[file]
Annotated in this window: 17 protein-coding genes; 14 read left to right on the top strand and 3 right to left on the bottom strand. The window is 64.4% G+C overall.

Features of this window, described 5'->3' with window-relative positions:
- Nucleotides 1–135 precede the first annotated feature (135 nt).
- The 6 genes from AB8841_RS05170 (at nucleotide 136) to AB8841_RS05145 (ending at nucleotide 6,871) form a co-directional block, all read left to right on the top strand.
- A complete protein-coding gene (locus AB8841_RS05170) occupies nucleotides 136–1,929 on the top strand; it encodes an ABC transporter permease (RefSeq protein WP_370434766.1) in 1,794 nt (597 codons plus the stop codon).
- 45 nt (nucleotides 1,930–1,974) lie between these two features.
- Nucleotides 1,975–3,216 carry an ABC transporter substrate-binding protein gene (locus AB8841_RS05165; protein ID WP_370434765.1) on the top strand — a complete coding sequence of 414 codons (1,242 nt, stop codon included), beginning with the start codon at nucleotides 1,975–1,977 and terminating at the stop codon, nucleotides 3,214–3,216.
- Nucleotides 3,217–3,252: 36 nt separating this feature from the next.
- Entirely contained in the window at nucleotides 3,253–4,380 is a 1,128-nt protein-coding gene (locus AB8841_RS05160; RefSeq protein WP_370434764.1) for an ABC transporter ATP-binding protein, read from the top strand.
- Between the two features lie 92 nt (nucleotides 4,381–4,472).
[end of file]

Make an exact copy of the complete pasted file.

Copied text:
Annotated in this window: 17 protein-coding genes; 14 read left to right on the top strand and 3 right to left on the bottom strand. The window is 64.4% G+C overall.

Features of this window, described 5'->3' with window-relative positions:
- Nucleotides 1–135 precede the first annotated feature (135 nt).
- The 6 genes from AB8841_RS05170 (at nucleotide 136) to AB8841_RS05145 (ending at nucleotide 6,871) form a co-directional block, all read left to right on the top strand.
- A complete protein-coding gene (locus AB8841_RS05170) occupies nucleotides 136–1,929 on the top strand; it encodes an ABC transporter permease (RefSeq protein WP_370434766.1) in 1,794 nt (597 codons plus the stop codon).
- 45 nt (nucleotides 1,930–1,974) lie between these two features.
- Nucleotides 1,975–3,216 carry an ABC transporter substrate-binding protein gene (locus AB8841_RS05165; protein ID WP_370434765.1) on the top strand — a complete coding sequence of 414 codons (1,242 nt, stop codon included), beginning with the start codon at nucleotides 1,975–1,977 and terminating at the stop codon, nucleotides 3,214–3,216.
- Nucleotides 3,217–3,252: 36 nt separating this feature from the next.
- Entirely contained in the window at nucleotides 3,253–4,380 is a 1,128-nt protein-coding gene (locus AB8841_RS05160; RefSeq protein WP_370434764.1) for an ABC transporter ATP-binding protein, read from the top strand.
- Between the two features lie 92 nt (nucleotides 4,381–4,472).